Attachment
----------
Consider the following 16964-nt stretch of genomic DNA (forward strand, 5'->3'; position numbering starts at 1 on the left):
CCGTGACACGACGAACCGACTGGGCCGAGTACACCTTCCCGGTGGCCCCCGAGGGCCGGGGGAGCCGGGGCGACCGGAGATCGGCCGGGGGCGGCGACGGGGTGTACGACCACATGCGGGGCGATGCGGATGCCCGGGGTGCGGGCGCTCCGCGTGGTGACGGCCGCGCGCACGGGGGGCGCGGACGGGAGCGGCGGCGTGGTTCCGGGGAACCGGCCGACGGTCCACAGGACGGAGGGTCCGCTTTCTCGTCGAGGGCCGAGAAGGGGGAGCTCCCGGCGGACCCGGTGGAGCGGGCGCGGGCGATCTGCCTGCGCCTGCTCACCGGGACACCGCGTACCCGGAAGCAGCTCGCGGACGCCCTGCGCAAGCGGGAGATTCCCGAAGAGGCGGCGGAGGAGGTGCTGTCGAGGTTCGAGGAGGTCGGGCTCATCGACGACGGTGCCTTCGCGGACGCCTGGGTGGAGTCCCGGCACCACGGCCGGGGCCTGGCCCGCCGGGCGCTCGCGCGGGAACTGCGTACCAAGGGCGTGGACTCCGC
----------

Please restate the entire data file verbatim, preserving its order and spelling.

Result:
Consider the following 16964-nt stretch of genomic DNA (forward strand, 5'->3'; position numbering starts at 1 on the left):
CCGTGACACGACGAACCGACTGGGCCGAGTACACCTTCCCGGTGGCCCCCGAGGGCCGGGGGAGCCGGGGCGACCGGAGATCGGCCGGGGGCGGCGACGGGGTGTACGACCACATGCGGGGCGATGCGGATGCCCGGGGTGCGGGCGCTCCGCGTGGTGACGGCCGCGCGCACGGGGGGCGCGGACGGGAGCGGCGGCGTGGTTCCGGGGAACCGGCCGACGGTCCACAGGACGGAGGGTCCGCTTTCTCGTCGAGGGCCGAGAAGGGGGAGCTCCCGGCGGACCCGGTGGAGCGGGCGCGGGCGATCTGCCTGCGCCTGCTCACCGGGACACCGCGTACCCGGAAGCAGCTCGCGGACGCCCTGCGCAAGCGGGAGATTCCCGAAGAGGCGGCGGAGGAGGTGCTGTCGAGGTTCGAGGAGGTCGGGCTCATCGACGACGGTGCCTTCGCGGACGCCTGGGTGGAGTCCCGGCACCACGGCCGGGGCCTGGCCCGCCGGGCGCTCGCGCGGGAACTGCGTACCAAGGGCGTGGACTCCGC